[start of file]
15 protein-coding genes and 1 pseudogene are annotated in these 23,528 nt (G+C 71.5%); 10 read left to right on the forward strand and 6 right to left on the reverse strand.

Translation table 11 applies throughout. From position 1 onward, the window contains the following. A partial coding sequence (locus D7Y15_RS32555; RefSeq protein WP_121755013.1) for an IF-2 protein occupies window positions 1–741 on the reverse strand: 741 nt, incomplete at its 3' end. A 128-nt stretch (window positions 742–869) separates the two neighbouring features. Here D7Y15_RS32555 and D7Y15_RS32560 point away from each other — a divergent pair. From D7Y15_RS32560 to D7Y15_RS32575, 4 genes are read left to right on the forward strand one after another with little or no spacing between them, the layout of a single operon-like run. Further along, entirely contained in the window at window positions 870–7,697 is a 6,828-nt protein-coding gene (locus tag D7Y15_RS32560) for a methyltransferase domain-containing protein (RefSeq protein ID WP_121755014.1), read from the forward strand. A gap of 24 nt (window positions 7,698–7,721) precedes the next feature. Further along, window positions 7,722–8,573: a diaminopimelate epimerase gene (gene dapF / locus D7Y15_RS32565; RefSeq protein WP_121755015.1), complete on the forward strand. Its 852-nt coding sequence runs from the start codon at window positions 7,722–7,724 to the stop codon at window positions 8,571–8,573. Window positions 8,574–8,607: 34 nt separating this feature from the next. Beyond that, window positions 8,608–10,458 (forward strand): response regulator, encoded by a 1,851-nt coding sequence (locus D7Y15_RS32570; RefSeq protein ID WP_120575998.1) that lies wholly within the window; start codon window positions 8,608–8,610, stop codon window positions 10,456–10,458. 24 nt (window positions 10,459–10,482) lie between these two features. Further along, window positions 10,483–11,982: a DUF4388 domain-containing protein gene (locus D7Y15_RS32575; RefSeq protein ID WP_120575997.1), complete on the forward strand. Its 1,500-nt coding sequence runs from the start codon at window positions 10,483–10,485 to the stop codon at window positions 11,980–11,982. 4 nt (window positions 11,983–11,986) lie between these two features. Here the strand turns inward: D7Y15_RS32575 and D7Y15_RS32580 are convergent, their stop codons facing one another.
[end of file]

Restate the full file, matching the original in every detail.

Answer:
15 protein-coding genes and 1 pseudogene are annotated in these 23,528 nt (G+C 71.5%); 10 read left to right on the forward strand and 6 right to left on the reverse strand.

Translation table 11 applies throughout. From position 1 onward, the window contains the following. A partial coding sequence (locus D7Y15_RS32555; RefSeq protein WP_121755013.1) for an IF-2 protein occupies window positions 1–741 on the reverse strand: 741 nt, incomplete at its 3' end. A 128-nt stretch (window positions 742–869) separates the two neighbouring features. Here D7Y15_RS32555 and D7Y15_RS32560 point away from each other — a divergent pair. From D7Y15_RS32560 to D7Y15_RS32575, 4 genes are read left to right on the forward strand one after another with little or no spacing between them, the layout of a single operon-like run. Further along, entirely contained in the window at window positions 870–7,697 is a 6,828-nt protein-coding gene (locus tag D7Y15_RS32560) for a methyltransferase domain-containing protein (RefSeq protein ID WP_121755014.1), read from the forward strand. A gap of 24 nt (window positions 7,698–7,721) precedes the next feature. Further along, window positions 7,722–8,573: a diaminopimelate epimerase gene (gene dapF / locus D7Y15_RS32565; RefSeq protein WP_121755015.1), complete on the forward strand. Its 852-nt coding sequence runs from the start codon at window positions 7,722–7,724 to the stop codon at window positions 8,571–8,573. Window positions 8,574–8,607: 34 nt separating this feature from the next. Beyond that, window positions 8,608–10,458 (forward strand): response regulator, encoded by a 1,851-nt coding sequence (locus D7Y15_RS32570; RefSeq protein ID WP_120575998.1) that lies wholly within the window; start codon window positions 8,608–8,610, stop codon window positions 10,456–10,458. 24 nt (window positions 10,459–10,482) lie between these two features. Further along, window positions 10,483–11,982: a DUF4388 domain-containing protein gene (locus D7Y15_RS32575; RefSeq protein ID WP_120575997.1), complete on the forward strand. Its 1,500-nt coding sequence runs from the start codon at window positions 10,483–10,485 to the stop codon at window positions 11,980–11,982. 4 nt (window positions 11,983–11,986) lie between these two features. Here the strand turns inward: D7Y15_RS32575 and D7Y15_RS32580 are convergent, their stop codons facing one another.